James Brokenshire has signed the UK up to the EC cyber-crime directive despite major grey areas
A new European Commision directive on cyber-security is to be adopted by the British government despite being described by Home Office minister James Brokenshire as “not perfect”.
The directive softens the borders between European Union member countries’ law enforcement domains by requiring each of them to establish a central cyber-security operation which can be contacted by other states. Such contacts will have to be responded to within eight hours under the ruling.
Hackers And Toolmakers Criminalised
Within each country, the development and sale of applications designed to aid cyber-crime will be a criminal offence. There will also be a minimum sentence of five years in prison for individuals found to be members of a criminal gang.
The new laws would also guard against a European WikiLeaks scandal by making it an offence to intercept confidential data. How this will be interpreted is not yet clear because it does not explain if the initial hacker would be solely responsible or whether anyone receiving the information would also be liable to prosecution – in the way that receiving stolen goods is considered a crime.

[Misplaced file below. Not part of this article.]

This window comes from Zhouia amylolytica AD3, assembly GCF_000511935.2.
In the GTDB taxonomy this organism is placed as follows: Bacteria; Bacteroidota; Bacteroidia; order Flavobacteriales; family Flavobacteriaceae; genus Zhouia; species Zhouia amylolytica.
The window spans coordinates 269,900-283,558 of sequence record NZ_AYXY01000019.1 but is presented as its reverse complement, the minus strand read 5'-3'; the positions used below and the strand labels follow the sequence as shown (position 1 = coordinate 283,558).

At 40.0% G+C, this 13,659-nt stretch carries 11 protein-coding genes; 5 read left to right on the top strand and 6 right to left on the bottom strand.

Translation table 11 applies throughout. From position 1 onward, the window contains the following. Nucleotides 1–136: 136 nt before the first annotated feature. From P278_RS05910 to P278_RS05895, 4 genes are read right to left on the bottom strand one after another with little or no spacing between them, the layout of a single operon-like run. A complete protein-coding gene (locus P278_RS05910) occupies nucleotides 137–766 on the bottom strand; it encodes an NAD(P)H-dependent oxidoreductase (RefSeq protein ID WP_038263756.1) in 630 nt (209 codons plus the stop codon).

The use of botnets would also cause a few legal headaches. Deliberately joining a DDoS offensive, such as the Anonymous Operation’s army of volunteers, would be illegal but the thousands who are unwittingly part of a botnet could also be considered guilty.
“Online attacks can have a significant real world impact,” Brokenshire said, “so great that the national security strategy placed the threat as one of the top tier of threats to our national security.”
In response to the announcement, shadow Home Office minister Diana Johnson said that while she welcomed the government’s decision to opt in, she felt that the timing was wrong. She explained that she felt that earlier involvement in the draft directive would have enhanced Britain’s interests.
Johnson went on to question whether the current spending cuts would impact on the Home Office’s ability to comply with the directive.
Despite describing the directive as not being perfect, Brokenhurst replied that the opt-in was made on time and that there was no case to claim that the UK’s position had been compromised.